Ouch! NBC's Winter Olympics Coverage Down 42% From Four Years Earlier

The Beijing Winter Olympics was anything but a gold medal performance for Comcast Corp.’s CMCSA NBCUniversal division, with viewership down 42% from the 2018 games held in PyeongChang, South Korea.

What Happened: The New York Times reported an average of 11.4 million U.S. viewers watched the Olympics each night across NBCUniversal’s broadcast, streaming and online platforms, which marked the smallest prime-time audience on record for any Winter Games. Four years ago, an average of 19.8 million nightly viewers tuned in for the Pyeongchang Games.

This marked the second time within a year that NBCUniversal generated dismal ratings for Olympics coverage – last year’s Summer Olympics brought in the smallest audience since 1988, when NBCUniversal began broadcasting the quadrennial event in the U.S.

NBC Sports Chairman Pete Bevacqua insisted on accentuating the positive on his network’s coverage of the Winter Olympics, which ran from Feb. 4-20, as well as the Tokyo Summer Games that took place July 30-Aug. 8, 2021 – that event was delayed for a year due to the COVID-19 pandemic.

“In the face of unprecedented challenges over the past six months, our production team showcased the thrilling competition, told the memorable stories and provided the important global context that continue to make NBC Olympics’ presentations of the summer and winter games must-see, appointment viewing,” said Bevacqua in a statement. “With dominant audiences on NBC, USA Network and Peacock, we continue to adapt and evolve across all platforms.”

NBC Sports reported viewers streamed 4.3 billion minutes of Olympics coverage on Peacock, which streamed all the events. The network reported video views across all of its social media platforms were up 69% from four years earlier. However, the network has yet to offer specific viewership numbers for its Peacock coverage.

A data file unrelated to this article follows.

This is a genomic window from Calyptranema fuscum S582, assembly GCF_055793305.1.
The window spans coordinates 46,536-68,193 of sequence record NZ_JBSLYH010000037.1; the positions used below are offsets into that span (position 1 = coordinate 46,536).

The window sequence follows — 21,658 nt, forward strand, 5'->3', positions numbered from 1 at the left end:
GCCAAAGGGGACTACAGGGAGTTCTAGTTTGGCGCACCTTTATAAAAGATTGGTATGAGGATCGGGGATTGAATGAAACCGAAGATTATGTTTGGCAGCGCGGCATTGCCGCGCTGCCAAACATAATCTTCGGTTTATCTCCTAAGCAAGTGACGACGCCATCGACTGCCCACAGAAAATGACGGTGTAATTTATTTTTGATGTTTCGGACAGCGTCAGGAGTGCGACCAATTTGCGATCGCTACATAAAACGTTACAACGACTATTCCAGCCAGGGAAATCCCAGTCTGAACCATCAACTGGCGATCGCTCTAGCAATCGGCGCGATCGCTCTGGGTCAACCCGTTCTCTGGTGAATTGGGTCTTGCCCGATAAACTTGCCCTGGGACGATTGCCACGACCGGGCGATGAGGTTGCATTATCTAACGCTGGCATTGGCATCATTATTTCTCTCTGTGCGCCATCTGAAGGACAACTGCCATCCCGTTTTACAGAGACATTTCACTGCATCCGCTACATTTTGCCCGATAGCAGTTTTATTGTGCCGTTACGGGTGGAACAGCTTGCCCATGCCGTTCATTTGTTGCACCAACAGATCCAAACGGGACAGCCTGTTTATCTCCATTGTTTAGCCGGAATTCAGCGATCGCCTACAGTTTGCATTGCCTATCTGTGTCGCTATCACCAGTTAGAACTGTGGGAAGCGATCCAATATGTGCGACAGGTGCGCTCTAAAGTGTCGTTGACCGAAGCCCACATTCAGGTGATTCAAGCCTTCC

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Why It Happened: While every Olympiad has its share of controversies and challenges, and the Beijing Winter Olympics was no exception. China’s human rights record – particularly in its treatment of the Uyghur minority in the Xinjiang province – was called into question ahead of the games by many governments and non-governmental organizations. While some countries, including the U.S., offered a diplomatic boycott of the Games by declining to have government officials attend the competition, NBC mostly avoided inserting politics into its sports coverage.

A spike in COVID cases prior to the start of the event forced Chinese authorities to ban most spectators from the Olympic venues. NBC Universal cited the COVID threat in keeping most of its on-camera broadcast team in a Connecticut studio rather than send them to China for on-site coverage.

There was also surprisingly little for most Americans to root for in these Winter Olympics. The National Hockey League decided not to send its athletes to Beijing, and the U.S. hockey team was eliminated in the quarterfinals – the team also became the subject of a noise complaint in the Olympic Village from a raucous party held after their loss. Eileen Gu, an American-born skier, opted to compete for China, her mother’s birthplace, and won three gold medals for the host country. Returning Olympic champions including skier Mikaela Shiffrin and snowboarder Shaun White came home empty-handed.

Perhaps the biggest story from the event, the doping scandal involving 15-year-old Russian figure skater Kamila Valieva and the harsh treatment she received from her team after a poor performance on the ice, left many viewers unhappy.

The next Winter Olympics will be held in 2026 in the Italian cities of Milan and Cortina d'Ampezzo, while the Summer Olympics are scheduled for Paris in 2024.

Photo: The opening ceremonies of the Beijing Winter Olympics, courtesy Kremlin.ru / Wikimedia Commons

Posted In: Beijing Winter OlympicsChinaEileen GuKamila ValievaMikaela ShiffrinnbcuniversalPete BevacquaShaun WhiteEntertainmentNewsSportsMediaGeneral

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